When the Killarney Historic Rally’s first special stage kicked off in Ireland’s southwest last Saturday, talk centred on one man and a very special car.
I was sat perched on a stony outcrop, shutter finger twitching, eyes on stalks looking for the first glimpse of headlights. The final shades of the previous night’s darkness begin to ebb away as a grey-tinged morning broke through. The chime of a turbo, the harsh squeal of competition pads on ever-warming brake rotors and the unmistakable, animal-like whooshing only a Ford Sierra RS Cosworth seems to be able to make came into earshot – WRC star Craig Breen was just seconds away.
Chatter stopped once the yellow halogen lights of the Ford pierced the darkness below, and rounding a tight left-hander a beam cast across the landscape signalled that Craig was very close. Silent, the handful of nearby spectators stopped and stood. Louder, more visceral, the noise grew.
And then, resplendent in blue, white and orange, the unmistakable shape of the three-door Cosworth blitzed by.
As flash guns erupted and the Sierra’s tyres momentarily broke contact with tarmac, even with my index finger jammed firmly to camera and eye pressed firmly to the viewfinder, I became giddy. This was an emotion I knew of purely from years of admiration and watching videos. For others, the moment was more real.
To try and explain the context is difficult, as here at 8:00am on a dreary early winter’s morning were groups of rally fans out to watch Craig Breen pushing a Cossie up Moll’s Gap. But it was so much more. This was the late Frank Meagher’s Sierra.
Frank was a legend, perhaps the ultimate underdog star of Irish rallying in the ’80s and ’90s. After 30 years, his car was back.
The Killarney Historic Rally has grown to be such an important event on Ireland’s motorsports calendar. This is thanks in part to the emotions instilled in a generation of fans who grew up following the local rallying icons, many of whom, like Frank, are now sadly no longer with us.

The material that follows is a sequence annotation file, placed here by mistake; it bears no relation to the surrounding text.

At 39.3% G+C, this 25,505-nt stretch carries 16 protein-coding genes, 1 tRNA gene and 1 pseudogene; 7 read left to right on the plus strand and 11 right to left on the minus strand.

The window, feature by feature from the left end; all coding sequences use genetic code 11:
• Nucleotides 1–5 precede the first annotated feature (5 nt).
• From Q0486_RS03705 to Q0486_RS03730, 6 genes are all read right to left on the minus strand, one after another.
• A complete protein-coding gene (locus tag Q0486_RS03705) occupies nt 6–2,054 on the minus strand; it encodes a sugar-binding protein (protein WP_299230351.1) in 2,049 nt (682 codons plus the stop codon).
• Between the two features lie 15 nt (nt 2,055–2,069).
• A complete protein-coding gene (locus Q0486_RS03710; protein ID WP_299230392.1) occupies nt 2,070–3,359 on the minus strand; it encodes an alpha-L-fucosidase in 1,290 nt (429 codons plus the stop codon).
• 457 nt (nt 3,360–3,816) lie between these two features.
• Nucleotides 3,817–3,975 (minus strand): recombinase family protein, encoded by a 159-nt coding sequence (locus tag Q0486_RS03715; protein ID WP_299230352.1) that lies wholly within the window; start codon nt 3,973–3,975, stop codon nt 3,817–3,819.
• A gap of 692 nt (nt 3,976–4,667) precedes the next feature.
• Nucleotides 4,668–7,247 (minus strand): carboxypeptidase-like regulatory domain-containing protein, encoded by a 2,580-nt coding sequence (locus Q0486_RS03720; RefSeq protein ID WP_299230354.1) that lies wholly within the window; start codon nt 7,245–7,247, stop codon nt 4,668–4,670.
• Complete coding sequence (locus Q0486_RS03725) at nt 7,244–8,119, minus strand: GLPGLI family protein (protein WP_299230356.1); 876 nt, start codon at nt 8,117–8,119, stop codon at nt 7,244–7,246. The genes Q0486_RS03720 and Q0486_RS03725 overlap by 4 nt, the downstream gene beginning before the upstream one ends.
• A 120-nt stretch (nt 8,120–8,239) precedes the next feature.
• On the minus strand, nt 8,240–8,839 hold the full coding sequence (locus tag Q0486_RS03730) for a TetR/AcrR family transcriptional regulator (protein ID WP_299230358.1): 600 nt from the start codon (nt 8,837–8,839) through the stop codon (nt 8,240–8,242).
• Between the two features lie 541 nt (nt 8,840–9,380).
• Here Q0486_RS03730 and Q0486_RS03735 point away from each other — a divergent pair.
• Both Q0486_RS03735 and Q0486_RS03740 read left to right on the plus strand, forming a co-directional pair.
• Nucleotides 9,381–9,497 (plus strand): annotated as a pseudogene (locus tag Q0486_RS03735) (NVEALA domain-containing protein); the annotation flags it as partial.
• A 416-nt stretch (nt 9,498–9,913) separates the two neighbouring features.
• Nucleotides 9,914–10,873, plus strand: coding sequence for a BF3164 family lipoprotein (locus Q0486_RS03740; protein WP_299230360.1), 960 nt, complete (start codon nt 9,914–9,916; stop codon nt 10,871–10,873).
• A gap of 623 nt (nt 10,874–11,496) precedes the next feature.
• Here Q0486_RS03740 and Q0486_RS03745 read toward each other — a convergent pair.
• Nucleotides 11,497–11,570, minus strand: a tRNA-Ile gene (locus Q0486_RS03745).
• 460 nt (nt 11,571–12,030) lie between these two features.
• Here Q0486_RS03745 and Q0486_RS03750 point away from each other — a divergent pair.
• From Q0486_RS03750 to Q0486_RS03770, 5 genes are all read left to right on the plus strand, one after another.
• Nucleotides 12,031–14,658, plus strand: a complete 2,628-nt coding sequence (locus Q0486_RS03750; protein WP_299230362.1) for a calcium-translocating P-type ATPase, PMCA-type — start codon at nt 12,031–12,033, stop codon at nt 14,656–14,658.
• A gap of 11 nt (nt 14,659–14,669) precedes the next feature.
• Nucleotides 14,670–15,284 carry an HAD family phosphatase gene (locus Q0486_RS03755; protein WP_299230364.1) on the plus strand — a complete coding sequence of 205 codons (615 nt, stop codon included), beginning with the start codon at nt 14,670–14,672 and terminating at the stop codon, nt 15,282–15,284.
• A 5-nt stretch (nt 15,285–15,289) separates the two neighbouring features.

Following Craig and navigator Paul Nagle up the road was another Ford Sierra, specifically the 4×4 Sapphire Cosworth of Johnny Greer and Niall Burns. The Historic class also included an ex-works Subaru Legacy RS and Mitsubishi Galant VR-4, as well as numerous Group A-spec BMW E30s.
Historic rally competition is slowly adapting to four-wheel drive, turbocharged machinery becoming eligible for entry, as to be expected given there have only been three WRC events won by a 2WD car in the last 35 years.
As time has marched on – and as seen on last year’s RAC Rally – the dominance of the Mk2 Ford Escort in historic rallying has started to erode in the past few years, but that doesn’t stop them dominating the field in numbers.
Stood on the side of ‘The Gap’ in the early morning, the haunting bark of a BDA engine at full chat is guaranteed to stand neck hairs up on end.
As the daylight began to take hold, the reminiscing began to fade away as the final cars in the Historic class passed by on their way up this iconic stretch of tarmac. A a quick pause in proceedings signalled that Modified class cars were up next. I hunched behind a rock for some semblance of safety.
For all the nostalgia of a straight-cut box and a sweet BDA, time has marched on, and here in Ireland we’ve embraced all the change – once its fitted in an Escort, Starlet or Corolla. It’s no secret by now, but these machines are spectacular, with the majority of front-runners utilising 2.5L Millington Diamond engines mated to sequential gearboxes, WRC-spec suspension dampers and 15-inch semi-slicks.
The speed differential is obvious from the jump height achieved over what looked like a pretty inauspicious crest in the road, and the stage times didn’t lie either. By the end of the seven special stages – including three runs up the legendary Moll’s Gap – Kevin Eves and Chris Melly arrived back in Killarney as winners in their Toyota Corolla AE86 – nearly two minutes quicker than the leading Historic class car.
The battle for the Historic victory was an incredibly tense one, with both Breen/Nagle in the 2WD Sierra sitting dead even with Green/Burns heading into the final stage of the rally. But all hopes of a shootout for the ages was scuppered when the Q8 Oils-sponsored Sapphire appeared into sight first. Unfortunately, the two-door Cossie suffered a driveshaft breakage on the way to the start line.
The Killarney Historic Rally has grown year-on-year at a rate unlike anything in Irish rallying, and it seems set to get even bigger. If you like rallying of the tarmac variety, and have a love of all things ’70s through to the ’90s, a trip to Moll’s Gap in December might well be something you should consider adding to your bucket list. In the meantime, I’ll leave you with an extensive image gallery from this year’s event below.